Articles Tagged with NYC estate planning

Probate and Contested Estates

When an individual dies, their transfer of property through the legal system is known as probate. During this process, the court determines the validity of a legally formed will or a how property will be distributed if it has not been designated to be inherited by another named party. When an estate enters probate, all of the debts and taxes owed by the deceased on the property are paid, any remaining income, dividends, stocks or investments are sold and the property is distributed or transferred out to the heirs of the deceased. While the deceased individual can leave property or assets to any party they wish, there are certain situations that call into question the validity of the transfer. If one of these suspicious situations arises, a party may raise a contested issue with the distribution.

Examples of Contested Estate Issues

According to the 2010 Census, over 7.5 million unmarried couples or 15 million people, live together, a sharp increase from the 3.2 million unmarried couples living together in 1990. This increase in cohabitation has been attributed to a number of different factors, including increased living costs, decisions to marry later or not at all, and until recently, due to legal barriers for same sex couples.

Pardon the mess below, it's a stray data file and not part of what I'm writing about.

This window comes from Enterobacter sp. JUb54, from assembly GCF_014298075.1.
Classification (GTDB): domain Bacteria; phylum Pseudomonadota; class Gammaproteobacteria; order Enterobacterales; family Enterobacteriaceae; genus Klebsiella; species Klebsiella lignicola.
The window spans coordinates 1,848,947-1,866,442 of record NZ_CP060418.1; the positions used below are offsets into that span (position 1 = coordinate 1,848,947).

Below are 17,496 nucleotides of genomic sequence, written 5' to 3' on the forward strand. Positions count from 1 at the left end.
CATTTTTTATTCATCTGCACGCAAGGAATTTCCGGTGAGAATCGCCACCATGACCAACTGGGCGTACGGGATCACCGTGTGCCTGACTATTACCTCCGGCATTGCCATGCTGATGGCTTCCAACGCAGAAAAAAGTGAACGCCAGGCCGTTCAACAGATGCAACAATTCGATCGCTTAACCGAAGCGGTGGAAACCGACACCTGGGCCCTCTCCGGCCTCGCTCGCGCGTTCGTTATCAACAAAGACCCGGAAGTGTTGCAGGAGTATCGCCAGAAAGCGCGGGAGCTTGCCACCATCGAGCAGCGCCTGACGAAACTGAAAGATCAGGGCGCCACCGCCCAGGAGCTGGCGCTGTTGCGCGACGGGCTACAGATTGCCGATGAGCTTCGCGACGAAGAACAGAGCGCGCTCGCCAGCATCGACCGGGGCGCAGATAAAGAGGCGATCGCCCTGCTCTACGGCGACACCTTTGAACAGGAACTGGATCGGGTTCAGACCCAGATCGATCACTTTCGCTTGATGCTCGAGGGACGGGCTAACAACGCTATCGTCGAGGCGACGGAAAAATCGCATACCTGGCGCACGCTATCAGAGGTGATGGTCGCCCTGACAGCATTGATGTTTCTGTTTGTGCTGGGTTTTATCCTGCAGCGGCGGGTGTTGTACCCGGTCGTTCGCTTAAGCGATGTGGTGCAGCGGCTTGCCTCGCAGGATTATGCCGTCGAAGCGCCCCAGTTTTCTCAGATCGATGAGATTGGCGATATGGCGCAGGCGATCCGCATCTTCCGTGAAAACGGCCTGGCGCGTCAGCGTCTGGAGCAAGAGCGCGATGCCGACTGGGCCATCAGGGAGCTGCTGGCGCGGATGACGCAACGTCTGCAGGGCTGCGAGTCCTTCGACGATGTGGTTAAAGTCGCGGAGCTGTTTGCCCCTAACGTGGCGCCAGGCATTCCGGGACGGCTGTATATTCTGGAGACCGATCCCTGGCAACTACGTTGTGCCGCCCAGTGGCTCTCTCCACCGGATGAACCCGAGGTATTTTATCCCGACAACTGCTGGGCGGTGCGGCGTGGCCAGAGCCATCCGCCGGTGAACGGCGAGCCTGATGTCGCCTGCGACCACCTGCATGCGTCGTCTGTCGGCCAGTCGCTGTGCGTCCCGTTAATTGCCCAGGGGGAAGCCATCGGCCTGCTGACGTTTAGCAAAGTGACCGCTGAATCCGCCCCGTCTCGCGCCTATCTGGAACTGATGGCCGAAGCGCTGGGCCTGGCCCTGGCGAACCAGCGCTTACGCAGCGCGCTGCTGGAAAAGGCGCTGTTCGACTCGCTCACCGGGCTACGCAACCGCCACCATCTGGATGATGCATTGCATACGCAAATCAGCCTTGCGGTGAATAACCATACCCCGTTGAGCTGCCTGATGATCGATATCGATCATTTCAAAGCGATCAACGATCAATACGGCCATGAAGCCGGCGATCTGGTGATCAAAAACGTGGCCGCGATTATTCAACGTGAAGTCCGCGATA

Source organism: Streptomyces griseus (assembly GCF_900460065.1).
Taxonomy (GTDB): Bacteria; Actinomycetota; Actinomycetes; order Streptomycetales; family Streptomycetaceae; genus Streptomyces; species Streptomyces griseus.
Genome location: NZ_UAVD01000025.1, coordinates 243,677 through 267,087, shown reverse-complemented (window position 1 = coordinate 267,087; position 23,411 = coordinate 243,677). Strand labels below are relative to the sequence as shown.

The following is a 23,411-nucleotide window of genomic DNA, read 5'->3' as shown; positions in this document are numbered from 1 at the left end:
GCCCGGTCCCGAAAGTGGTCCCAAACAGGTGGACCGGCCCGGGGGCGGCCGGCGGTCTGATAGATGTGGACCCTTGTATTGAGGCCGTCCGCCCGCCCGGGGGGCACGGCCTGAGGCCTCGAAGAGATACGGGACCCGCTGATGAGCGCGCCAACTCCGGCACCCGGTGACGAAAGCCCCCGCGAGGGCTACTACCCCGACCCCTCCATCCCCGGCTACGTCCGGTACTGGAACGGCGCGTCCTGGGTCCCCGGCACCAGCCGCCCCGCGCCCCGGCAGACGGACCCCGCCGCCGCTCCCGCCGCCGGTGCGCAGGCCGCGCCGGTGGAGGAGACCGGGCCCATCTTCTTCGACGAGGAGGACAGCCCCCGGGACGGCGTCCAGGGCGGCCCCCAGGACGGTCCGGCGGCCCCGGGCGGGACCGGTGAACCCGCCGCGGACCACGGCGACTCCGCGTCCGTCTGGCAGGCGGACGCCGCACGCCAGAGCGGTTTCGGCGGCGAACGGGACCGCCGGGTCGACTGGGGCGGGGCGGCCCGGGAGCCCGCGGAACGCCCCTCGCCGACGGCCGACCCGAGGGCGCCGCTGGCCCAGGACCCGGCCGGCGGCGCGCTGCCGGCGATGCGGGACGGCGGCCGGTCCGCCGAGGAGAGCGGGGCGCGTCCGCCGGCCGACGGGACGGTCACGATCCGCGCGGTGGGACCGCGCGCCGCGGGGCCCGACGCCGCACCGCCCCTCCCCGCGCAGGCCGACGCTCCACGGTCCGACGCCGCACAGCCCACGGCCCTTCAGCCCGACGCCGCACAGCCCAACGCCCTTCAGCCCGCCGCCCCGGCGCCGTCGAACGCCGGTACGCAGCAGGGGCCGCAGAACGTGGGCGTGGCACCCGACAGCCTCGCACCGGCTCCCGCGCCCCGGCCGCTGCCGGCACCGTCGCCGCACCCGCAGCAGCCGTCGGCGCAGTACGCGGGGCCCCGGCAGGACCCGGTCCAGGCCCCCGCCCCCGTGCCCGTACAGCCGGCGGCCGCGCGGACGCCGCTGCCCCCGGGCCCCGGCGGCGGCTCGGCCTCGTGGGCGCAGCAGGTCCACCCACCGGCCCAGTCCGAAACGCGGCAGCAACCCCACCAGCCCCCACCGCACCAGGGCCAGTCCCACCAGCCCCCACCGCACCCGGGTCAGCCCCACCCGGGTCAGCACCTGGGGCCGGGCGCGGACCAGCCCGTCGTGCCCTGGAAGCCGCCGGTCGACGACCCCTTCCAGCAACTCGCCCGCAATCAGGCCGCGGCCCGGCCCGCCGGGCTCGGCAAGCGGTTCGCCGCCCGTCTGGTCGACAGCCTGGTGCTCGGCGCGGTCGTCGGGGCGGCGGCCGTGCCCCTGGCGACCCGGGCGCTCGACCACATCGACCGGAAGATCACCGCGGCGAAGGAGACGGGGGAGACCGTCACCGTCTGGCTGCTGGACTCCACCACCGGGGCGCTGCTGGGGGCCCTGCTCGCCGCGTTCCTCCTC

There are many legal benefits to marriage, including rights to social security, immigration rights if one party is not a citizen, surviving spouse benefits, estate benefits, as well as joint bankruptcy filings and the right to refuse to testify against a spouse in a legal proceeding. However, these reasons alone are not justification to get married, which many couples are finding is not for them.

In order to ensure that your partner gets inheritance in the event of your passing, it is critical that the couple executes estate planning documents such as a will or trust. Naming your partner in your will ensures that they will be the beneficiary of the assets and property executed in the document. Additionally, name your partner as your beneficiary on all pensions, retirement accounts, and insurance policies and check those policies to determine if naming a non-family member is allowed or subject to specific rules.

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